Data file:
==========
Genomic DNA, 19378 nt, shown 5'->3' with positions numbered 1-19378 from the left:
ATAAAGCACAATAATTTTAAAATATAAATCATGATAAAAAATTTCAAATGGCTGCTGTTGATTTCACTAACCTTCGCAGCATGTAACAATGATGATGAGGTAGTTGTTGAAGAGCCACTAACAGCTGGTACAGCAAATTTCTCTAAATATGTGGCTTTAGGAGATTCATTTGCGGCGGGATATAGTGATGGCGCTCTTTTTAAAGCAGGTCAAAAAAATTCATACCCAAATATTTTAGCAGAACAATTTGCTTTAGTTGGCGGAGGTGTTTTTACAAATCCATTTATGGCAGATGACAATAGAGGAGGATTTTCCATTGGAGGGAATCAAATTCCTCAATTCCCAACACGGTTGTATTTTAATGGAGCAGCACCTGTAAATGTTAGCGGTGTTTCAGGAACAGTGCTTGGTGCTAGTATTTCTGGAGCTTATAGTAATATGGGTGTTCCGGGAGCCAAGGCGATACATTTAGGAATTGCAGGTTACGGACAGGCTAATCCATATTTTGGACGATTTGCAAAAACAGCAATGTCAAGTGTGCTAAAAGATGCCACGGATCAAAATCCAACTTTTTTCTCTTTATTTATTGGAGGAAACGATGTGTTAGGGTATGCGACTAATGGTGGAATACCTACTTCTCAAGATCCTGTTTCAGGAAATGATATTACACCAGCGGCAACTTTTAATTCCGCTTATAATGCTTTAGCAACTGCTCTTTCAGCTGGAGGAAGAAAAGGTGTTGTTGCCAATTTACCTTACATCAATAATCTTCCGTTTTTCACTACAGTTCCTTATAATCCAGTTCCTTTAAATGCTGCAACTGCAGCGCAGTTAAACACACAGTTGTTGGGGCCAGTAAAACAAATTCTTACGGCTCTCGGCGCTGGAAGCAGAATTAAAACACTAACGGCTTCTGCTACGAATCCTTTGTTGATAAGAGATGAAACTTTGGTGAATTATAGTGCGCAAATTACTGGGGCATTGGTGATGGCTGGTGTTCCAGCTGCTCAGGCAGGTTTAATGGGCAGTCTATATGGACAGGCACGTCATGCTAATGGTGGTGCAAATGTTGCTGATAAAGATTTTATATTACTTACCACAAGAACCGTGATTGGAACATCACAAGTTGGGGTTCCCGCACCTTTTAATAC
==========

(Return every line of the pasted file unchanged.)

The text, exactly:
Genomic DNA, 19378 nt, shown 5'->3' with positions numbered 1-19378 from the left:
ATAAAGCACAATAATTTTAAAATATAAATCATGATAAAAAATTTCAAATGGCTGCTGTTGATTTCACTAACCTTCGCAGCATGTAACAATGATGATGAGGTAGTTGTTGAAGAGCCACTAACAGCTGGTACAGCAAATTTCTCTAAATATGTGGCTTTAGGAGATTCATTTGCGGCGGGATATAGTGATGGCGCTCTTTTTAAAGCAGGTCAAAAAAATTCATACCCAAATATTTTAGCAGAACAATTTGCTTTAGTTGGCGGAGGTGTTTTTACAAATCCATTTATGGCAGATGACAATAGAGGAGGATTTTCCATTGGAGGGAATCAAATTCCTCAATTCCCAACACGGTTGTATTTTAATGGAGCAGCACCTGTAAATGTTAGCGGTGTTTCAGGAACAGTGCTTGGTGCTAGTATTTCTGGAGCTTATAGTAATATGGGTGTTCCGGGAGCCAAGGCGATACATTTAGGAATTGCAGGTTACGGACAGGCTAATCCATATTTTGGACGATTTGCAAAAACAGCAATGTCAAGTGTGCTAAAAGATGCCACGGATCAAAATCCAACTTTTTTCTCTTTATTTATTGGAGGAAACGATGTGTTAGGGTATGCGACTAATGGTGGAATACCTACTTCTCAAGATCCTGTTTCAGGAAATGATATTACACCAGCGGCAACTTTTAATTCCGCTTATAATGCTTTAGCAACTGCTCTTTCAGCTGGAGGAAGAAAAGGTGTTGTTGCCAATTTACCTTACATCAATAATCTTCCGTTTTTCACTACAGTTCCTTATAATCCAGTTCCTTTAAATGCTGCAACTGCAGCGCAGTTAAACACACAGTTGTTGGGGCCAGTAAAACAAATTCTTACGGCTCTCGGCGCTGGAAGCAGAATTAAAACACTAACGGCTTCTGCTACGAATCCTTTGTTGATAAGAGATGAAACTTTGGTGAATTATAGTGCGCAAATTACTGGGGCATTGGTGATGGCTGGTGTTCCAGCTGCTCAGGCAGGTTTAATGGGCAGTCTATATGGACAGGCACGTCATGCTAATGGTGGTGCAAATGTTGCTGATAAAGATTTTATATTACTTACCACAAGAACCGTGATTGGAACATCACAAGTTGGGGTTCCCGCACCTTTTAATAC